How we justify meat consumption

Erasmus School of Economics

People are masters in turning a blind eye to animal abuse in the meat industry. We justify our meat consumption much more often than, for example, our alcohol consumption. Jan Stoop, Associate Professor at Erasmus School of Economics, explains the reasons why. 

Cognitive dissonance

Consuming meat is harmful to the environment and unpleasant for animals to say the least. In the end, anyone can conclude that consuming animal products isn't exactly justifiable. According to Jan Stoop, we still continue our consumption because we are fooling ourselves. Cognitive dissonance is the phenomenon which occurs when there' s friction between two thoughts. You have two options to get rid of that unpleasant friction, says Stoop. You can change your behaviour, for example by becoming vegan. Or you can change how you think about the subject, by arguing that ‘we have incisors, we've been eating meat since prehistoric times, or that we're made to eat meat’. His research shows that cognitive dissonance is 13 percent when it comes to meat, and only 1 or 3 percent when it comes to the subjects like alcohol or immigration, respectively.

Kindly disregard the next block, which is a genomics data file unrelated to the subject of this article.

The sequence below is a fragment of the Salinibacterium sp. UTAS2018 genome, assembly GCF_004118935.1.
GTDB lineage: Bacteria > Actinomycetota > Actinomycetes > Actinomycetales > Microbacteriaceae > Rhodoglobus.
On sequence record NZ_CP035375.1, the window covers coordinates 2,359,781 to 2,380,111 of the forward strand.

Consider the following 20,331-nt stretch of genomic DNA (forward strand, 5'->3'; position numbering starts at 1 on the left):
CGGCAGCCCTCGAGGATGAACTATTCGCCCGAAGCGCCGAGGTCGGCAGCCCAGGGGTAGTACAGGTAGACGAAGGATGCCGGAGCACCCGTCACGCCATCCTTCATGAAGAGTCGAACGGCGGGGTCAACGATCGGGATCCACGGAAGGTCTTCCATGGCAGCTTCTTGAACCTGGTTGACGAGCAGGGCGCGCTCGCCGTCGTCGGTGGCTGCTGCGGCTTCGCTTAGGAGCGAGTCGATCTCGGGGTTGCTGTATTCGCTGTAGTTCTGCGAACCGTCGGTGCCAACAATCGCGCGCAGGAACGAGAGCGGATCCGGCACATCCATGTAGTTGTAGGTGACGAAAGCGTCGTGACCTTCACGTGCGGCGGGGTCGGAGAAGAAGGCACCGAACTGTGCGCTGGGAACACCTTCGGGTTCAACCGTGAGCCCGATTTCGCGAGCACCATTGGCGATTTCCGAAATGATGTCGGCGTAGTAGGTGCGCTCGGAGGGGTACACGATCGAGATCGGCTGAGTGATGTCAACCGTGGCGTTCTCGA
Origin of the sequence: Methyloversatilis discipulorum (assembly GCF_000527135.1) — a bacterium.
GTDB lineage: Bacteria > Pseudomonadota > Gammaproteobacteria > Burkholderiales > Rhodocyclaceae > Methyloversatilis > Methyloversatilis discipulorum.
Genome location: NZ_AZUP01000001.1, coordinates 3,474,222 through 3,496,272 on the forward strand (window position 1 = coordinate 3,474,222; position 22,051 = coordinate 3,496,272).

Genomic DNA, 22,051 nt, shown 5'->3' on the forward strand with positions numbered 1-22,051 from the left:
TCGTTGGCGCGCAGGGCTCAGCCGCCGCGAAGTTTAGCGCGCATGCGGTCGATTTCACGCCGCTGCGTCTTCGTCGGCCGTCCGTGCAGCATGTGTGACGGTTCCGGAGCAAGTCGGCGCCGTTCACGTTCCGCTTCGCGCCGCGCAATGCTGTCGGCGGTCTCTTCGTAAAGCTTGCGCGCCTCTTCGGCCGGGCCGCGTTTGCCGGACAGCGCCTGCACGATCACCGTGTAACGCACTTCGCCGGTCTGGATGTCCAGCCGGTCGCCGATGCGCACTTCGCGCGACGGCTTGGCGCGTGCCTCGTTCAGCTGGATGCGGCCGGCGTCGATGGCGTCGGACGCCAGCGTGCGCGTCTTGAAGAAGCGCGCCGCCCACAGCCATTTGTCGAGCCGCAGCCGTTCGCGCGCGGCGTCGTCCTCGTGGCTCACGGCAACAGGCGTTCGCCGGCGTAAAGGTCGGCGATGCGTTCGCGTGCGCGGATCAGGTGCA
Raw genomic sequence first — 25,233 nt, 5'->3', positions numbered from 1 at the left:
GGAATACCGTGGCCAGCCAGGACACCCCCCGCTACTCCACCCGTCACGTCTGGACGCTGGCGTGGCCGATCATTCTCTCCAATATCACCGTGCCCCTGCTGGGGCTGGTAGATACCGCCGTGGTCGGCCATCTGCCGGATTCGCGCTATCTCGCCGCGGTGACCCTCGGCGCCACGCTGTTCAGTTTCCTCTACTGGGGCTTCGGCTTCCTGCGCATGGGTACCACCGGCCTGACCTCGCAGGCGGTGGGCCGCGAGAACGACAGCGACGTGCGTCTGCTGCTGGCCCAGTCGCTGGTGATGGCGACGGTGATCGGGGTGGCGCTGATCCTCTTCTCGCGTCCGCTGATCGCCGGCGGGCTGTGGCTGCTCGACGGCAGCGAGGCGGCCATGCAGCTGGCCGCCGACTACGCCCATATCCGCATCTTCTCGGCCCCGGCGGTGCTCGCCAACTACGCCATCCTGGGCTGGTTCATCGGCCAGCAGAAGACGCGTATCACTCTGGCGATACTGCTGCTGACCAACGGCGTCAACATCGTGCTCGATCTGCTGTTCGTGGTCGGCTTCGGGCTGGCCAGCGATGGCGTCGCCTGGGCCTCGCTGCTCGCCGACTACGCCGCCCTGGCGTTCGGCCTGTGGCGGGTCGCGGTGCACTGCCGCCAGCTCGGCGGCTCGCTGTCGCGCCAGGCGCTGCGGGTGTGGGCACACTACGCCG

How can we stop overlooking the drawbacks of meat consumption?

By taxing meat and dairy more and using that money for subsidies on fruit and vegetables we can stop overlooking the drawbacks of meat, for example. You can be sure that the demand will go down if a steak would cost 20 or 30 euros, which is more in line with the environmental costs for producing it, says Stoop.


Stoop did an experiment at Erasmus School of Economics, by standardising the lunch service at meetings to vegan ones. If you would still like animal products, that's possible, but you must request it at the secretariat. Often, people end up saying ‘oh, never mind’. The reason these nudges work is because people tend to be lazy: it takes more effort to request a meat product than to accept the vegan alternative in front of you. 


Jan Stoop

More information

Read the entire de Volkskrant article here, 12 January 2020 (in Dutch).

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